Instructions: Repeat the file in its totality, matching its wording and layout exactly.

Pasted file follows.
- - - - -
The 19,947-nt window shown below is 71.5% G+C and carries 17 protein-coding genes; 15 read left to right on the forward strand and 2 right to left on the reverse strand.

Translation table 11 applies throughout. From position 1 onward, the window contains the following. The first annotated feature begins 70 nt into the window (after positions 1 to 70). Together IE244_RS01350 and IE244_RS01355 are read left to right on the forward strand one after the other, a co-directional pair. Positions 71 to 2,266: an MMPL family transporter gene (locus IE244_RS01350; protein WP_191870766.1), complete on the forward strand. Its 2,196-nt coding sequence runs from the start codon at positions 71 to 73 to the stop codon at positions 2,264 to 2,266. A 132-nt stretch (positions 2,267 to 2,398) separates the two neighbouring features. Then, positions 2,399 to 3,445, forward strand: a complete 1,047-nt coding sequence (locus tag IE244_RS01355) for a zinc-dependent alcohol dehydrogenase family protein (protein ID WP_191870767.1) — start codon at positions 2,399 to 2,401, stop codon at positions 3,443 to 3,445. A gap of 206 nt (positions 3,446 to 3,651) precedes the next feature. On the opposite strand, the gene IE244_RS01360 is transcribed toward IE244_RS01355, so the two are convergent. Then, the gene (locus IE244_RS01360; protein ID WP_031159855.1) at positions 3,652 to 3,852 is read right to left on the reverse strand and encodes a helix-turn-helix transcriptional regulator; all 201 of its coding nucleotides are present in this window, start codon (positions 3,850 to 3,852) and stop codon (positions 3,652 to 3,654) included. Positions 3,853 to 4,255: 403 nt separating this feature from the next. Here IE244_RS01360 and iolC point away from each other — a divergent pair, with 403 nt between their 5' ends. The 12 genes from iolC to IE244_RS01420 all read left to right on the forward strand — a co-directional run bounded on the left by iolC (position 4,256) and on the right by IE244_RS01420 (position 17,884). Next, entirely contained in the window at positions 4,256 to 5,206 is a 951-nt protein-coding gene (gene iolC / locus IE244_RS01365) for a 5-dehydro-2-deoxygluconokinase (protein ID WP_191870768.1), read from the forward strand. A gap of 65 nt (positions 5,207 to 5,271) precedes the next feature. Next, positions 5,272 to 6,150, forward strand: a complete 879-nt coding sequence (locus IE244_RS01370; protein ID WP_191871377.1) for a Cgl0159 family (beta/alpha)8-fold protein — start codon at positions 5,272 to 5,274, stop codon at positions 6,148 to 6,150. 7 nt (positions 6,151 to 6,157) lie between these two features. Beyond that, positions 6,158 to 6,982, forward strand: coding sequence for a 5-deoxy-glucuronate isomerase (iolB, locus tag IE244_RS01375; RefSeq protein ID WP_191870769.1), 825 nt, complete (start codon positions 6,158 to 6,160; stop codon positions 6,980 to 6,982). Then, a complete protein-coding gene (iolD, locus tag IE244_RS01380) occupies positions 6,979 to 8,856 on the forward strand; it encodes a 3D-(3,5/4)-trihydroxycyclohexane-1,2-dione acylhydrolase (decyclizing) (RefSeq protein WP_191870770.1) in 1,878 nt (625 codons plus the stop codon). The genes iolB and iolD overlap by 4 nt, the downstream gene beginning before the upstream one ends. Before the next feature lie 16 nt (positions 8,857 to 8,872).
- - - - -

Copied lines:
The 19,947-nt window shown below is 71.5% G+C and carries 17 protein-coding genes; 15 read left to right on the forward strand and 2 right to left on the reverse strand.

Translation table 11 applies throughout. From position 1 onward, the window contains the following. The first annotated feature begins 70 nt into the window (after positions 1 to 70). Together IE244_RS01350 and IE244_RS01355 are read left to right on the forward strand one after the other, a co-directional pair. Positions 71 to 2,266: an MMPL family transporter gene (locus IE244_RS01350; protein WP_191870766.1), complete on the forward strand. Its 2,196-nt coding sequence runs from the start codon at positions 71 to 73 to the stop codon at positions 2,264 to 2,266. A 132-nt stretch (positions 2,267 to 2,398) separates the two neighbouring features. Then, positions 2,399 to 3,445, forward strand: a complete 1,047-nt coding sequence (locus tag IE244_RS01355) for a zinc-dependent alcohol dehydrogenase family protein (protein ID WP_191870767.1) — start codon at positions 2,399 to 2,401, stop codon at positions 3,443 to 3,445. A gap of 206 nt (positions 3,446 to 3,651) precedes the next feature. On the opposite strand, the gene IE244_RS01360 is transcribed toward IE244_RS01355, so the two are convergent. Then, the gene (locus IE244_RS01360; protein ID WP_031159855.1) at positions 3,652 to 3,852 is read right to left on the reverse strand and encodes a helix-turn-helix transcriptional regulator; all 201 of its coding nucleotides are present in this window, start codon (positions 3,850 to 3,852) and stop codon (positions 3,652 to 3,654) included. Positions 3,853 to 4,255: 403 nt separating this feature from the next. Here IE244_RS01360 and iolC point away from each other — a divergent pair, with 403 nt between their 5' ends. The 12 genes from iolC to IE244_RS01420 all read left to right on the forward strand — a co-directional run bounded on the left by iolC (position 4,256) and on the right by IE244_RS01420 (position 17,884). Next, entirely contained in the window at positions 4,256 to 5,206 is a 951-nt protein-coding gene (gene iolC / locus IE244_RS01365) for a 5-dehydro-2-deoxygluconokinase (protein ID WP_191870768.1), read from the forward strand. A gap of 65 nt (positions 5,207 to 5,271) precedes the next feature. Next, positions 5,272 to 6,150, forward strand: a complete 879-nt coding sequence (locus IE244_RS01370; protein ID WP_191871377.1) for a Cgl0159 family (beta/alpha)8-fold protein — start codon at positions 5,272 to 5,274, stop codon at positions 6,148 to 6,150. 7 nt (positions 6,151 to 6,157) lie between these two features. Beyond that, positions 6,158 to 6,982, forward strand: coding sequence for a 5-deoxy-glucuronate isomerase (iolB, locus tag IE244_RS01375; RefSeq protein ID WP_191870769.1), 825 nt, complete (start codon positions 6,158 to 6,160; stop codon positions 6,980 to 6,982). Then, a complete protein-coding gene (iolD, locus tag IE244_RS01380) occupies positions 6,979 to 8,856 on the forward strand; it encodes a 3D-(3,5/4)-trihydroxycyclohexane-1,2-dione acylhydrolase (decyclizing) (RefSeq protein WP_191870770.1) in 1,878 nt (625 codons plus the stop codon). The genes iolB and iolD overlap by 4 nt, the downstream gene beginning before the upstream one ends. Before the next feature lie 16 nt (positions 8,857 to 8,872).